NACDS recognizes Sen. Patrick Leahy as “Pharmacy Great Communicator”
ALEXANDRIA , Va. The National Association of Chain Drug Stores named U.S. Sen. Patrick Leahy, D-Vt., a “Pharmacy Great Communicator” for his support of legislation to combat illegal Internet pharmacies, while protecting legitimate retail drug stores with online websites.
The NACDS recognized Leahy due to his taking retail pharmacy into account during Senate floor debate of S. 980, the Ryan Haight Online Pharmacy Consumer Protection Act. On April 1, Sen. Leahy discussed the need to address the problem of obtaining controlled substances via the Internet without unduly burdening pharmacies. The legislation passed last week in the Senate—with the inclusion of new reporting, posting, and registration requirements for pharmacies that seek to dispense controlled substances via the Internet.
The “Pharmacy Great Communicator” program was created to honor those who publicly highlight the value of community pharmacy. “We appreciated your support of combating rogue Internet pharmacies, while protecting ‘legitimate retail drug chains with online websites for customers seeking refills on prescriptions,’” said NACDS president and chief executive officer Steve Anderson in a letter to Leahy. “In addition, we appreciate your acknowledgment of the ‘check and security’ provided by our local pharmacists in local pharmacies—those who have served Americans for generations and helped us get well and keep us well—[which] is not always replicated online.”
NACDS has strongly urged members of Congress to take into account that consumer access to prescription medications through legitimate pharmacies must be protected, even while protecting patient safety by shutting down illegal Internet entities. In May 2007, NACDS submitted testimony to the Senate Judiciary Committee, chaired by Leahy, iterating the patient safety implications of prescription medications sold through these rogue sites.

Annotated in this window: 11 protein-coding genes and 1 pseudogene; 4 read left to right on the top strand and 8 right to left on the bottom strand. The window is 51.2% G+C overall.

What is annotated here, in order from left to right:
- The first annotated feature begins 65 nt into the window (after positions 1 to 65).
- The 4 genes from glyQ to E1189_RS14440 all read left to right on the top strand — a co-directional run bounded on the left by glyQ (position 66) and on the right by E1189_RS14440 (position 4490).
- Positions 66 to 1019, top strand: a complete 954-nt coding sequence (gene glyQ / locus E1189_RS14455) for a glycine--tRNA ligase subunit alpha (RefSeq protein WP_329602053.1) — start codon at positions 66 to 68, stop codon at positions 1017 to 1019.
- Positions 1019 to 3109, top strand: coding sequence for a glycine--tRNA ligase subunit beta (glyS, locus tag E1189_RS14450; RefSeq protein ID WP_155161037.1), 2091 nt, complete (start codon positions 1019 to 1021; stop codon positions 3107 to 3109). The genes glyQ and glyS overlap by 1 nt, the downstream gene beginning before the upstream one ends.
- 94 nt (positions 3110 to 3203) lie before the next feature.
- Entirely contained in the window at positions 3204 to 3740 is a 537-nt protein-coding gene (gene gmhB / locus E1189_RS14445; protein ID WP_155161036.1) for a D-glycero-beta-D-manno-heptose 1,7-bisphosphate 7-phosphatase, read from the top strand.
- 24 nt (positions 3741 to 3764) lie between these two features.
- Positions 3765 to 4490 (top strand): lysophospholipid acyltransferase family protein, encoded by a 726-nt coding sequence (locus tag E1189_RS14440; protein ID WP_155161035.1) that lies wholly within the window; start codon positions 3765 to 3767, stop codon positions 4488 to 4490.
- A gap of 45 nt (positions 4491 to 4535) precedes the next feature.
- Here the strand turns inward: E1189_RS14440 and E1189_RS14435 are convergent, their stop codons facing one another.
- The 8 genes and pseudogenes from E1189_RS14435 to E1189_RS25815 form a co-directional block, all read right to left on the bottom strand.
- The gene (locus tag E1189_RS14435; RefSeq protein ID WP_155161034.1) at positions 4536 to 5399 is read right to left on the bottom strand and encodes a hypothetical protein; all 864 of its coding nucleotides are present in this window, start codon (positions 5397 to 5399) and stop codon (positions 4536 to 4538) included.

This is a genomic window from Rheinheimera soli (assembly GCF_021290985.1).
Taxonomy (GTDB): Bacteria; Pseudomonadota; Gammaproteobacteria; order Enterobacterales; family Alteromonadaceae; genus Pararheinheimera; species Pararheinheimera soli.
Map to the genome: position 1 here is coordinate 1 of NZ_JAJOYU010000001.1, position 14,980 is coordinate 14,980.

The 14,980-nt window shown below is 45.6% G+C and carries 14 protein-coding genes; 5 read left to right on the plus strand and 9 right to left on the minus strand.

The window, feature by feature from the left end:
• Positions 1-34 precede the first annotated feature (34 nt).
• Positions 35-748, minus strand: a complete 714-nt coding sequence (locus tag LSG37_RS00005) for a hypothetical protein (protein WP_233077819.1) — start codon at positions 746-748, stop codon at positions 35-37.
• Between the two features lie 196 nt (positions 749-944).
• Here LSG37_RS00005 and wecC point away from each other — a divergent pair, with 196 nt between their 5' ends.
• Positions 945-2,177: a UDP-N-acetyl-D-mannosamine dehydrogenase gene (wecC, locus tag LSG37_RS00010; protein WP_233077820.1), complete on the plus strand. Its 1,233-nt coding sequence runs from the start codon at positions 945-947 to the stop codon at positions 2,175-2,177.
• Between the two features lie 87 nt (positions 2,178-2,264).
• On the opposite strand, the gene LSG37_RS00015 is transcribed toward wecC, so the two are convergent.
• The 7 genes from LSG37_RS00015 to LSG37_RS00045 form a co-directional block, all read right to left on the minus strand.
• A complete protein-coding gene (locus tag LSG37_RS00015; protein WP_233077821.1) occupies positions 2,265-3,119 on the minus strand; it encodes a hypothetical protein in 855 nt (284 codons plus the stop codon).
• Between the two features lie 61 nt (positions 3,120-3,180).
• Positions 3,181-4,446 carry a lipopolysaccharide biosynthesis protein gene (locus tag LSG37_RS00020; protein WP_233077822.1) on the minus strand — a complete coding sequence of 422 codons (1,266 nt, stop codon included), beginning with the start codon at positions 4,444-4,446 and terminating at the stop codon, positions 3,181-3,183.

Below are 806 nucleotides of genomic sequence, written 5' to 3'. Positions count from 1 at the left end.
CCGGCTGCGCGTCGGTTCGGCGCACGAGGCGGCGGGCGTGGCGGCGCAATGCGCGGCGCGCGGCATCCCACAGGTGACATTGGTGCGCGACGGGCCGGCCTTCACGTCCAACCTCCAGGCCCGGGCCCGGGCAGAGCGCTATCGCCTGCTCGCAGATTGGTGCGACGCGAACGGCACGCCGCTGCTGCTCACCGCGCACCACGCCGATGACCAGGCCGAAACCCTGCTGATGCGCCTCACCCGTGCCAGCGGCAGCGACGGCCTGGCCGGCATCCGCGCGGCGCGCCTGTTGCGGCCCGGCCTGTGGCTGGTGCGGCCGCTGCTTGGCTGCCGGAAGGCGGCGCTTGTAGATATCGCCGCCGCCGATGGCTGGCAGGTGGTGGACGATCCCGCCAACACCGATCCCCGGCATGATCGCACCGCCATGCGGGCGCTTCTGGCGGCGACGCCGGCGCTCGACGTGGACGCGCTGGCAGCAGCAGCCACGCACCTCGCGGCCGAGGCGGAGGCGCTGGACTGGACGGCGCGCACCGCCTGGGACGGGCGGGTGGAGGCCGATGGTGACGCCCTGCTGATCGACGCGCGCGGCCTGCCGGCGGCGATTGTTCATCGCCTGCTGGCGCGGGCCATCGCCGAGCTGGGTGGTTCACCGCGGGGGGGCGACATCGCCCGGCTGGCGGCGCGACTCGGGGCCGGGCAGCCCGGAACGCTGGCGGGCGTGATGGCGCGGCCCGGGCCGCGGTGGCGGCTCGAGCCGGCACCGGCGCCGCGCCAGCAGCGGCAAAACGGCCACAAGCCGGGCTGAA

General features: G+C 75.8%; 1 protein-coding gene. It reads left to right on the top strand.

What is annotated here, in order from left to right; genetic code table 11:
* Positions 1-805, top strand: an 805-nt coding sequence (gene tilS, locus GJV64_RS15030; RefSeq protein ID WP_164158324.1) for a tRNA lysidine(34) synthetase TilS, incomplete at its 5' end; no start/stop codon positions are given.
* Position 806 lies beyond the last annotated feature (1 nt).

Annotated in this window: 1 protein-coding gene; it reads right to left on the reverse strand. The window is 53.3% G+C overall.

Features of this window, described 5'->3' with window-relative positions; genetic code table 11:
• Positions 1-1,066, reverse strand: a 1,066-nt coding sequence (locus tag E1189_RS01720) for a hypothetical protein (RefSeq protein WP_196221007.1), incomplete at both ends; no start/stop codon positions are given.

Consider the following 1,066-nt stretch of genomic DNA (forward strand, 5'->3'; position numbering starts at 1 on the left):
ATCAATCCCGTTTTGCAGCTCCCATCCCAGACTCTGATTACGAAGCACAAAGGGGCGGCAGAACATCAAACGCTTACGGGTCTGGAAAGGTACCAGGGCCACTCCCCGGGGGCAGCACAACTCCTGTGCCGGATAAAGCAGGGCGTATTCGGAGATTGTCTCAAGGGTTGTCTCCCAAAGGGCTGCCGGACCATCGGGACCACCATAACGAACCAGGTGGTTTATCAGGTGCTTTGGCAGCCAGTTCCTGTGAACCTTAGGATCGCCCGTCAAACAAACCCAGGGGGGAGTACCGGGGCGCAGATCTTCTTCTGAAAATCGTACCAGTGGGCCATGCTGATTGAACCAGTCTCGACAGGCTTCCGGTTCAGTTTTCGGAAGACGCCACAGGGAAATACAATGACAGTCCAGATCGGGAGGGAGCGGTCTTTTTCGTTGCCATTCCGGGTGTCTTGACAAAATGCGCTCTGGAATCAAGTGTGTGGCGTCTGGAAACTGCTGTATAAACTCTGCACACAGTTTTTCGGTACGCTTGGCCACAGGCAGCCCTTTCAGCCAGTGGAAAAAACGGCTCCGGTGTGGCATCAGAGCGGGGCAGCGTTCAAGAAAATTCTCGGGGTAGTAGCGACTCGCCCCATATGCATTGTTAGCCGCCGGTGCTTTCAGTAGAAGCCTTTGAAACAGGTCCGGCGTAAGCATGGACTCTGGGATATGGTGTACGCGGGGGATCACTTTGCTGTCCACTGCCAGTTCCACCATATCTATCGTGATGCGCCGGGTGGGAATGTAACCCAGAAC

The legislation now proceeds to the House. NACDS will continue to work to gain the support of members of Congress to ensure protections for legitimate pharmacies.
GE introduces ChipCap humidity and temperature gauge
BILLERICA, Mass. GE Sensing & Inspection Technologies has announced a new product; proven to lower the cost of humidity and temperature sensor integration by 50 percent or more, according to published reports.
The product is known as ChipCap, a sensor for relative humidity and temperature used for the HVAC, automotive, medical and appliance industries. It is the only device that offers digital and analog configurations on a single chip. According to published reports, it is also highly resistant to contaminants and is programmed to fully recover in condensing environments.
Bryan Conner, Global Product Manager of Gas and Moisture for GE Sensing & Inspection Technologies, says, “ChipCap offers a full factory calibrated solution. It doesn’t require further signal conditioning, therefore reducing the overall design time in integration and time to market for new products. By eliminating the need for calibration, end users increase throughput and lower cycle time once in production.” The new product is sad to save an estimated $30,000 to $50,000 in capital equipment costs and calibration labor, according to published reports.
Oxycontin removed from Walgreens Tampa Bay locations
ST. PETERSBURG, Fla. As a response to recent pharmacy robberies in the Tampa Bay area, Walgreens has decided to remove the drug Oxycontin from some of its Tampa Bay stores, according to published reports.
Oxycontin, which is supposed to be used in treatment for severe pain or injuries, as well as cancer, has been identified as a street drug with names like OC, Ox, Kicker or Oxy. The most recent robbery occurred on March 27, according to published reports, during which a man pulled out a gun to obtain Oxycontin.
Carol Hively, a spokesperson from Walgreens, released the following statement in response to the news of the removal of Oxycontin:
“Walgreens is in the process of removing OxyContin from some of its stores in the Tampa area. This is a temporary measure we’re taking for the safety of our customers and employees, in response to local robberies. Signs are posted in our stores informing pharmacy patients of the change.”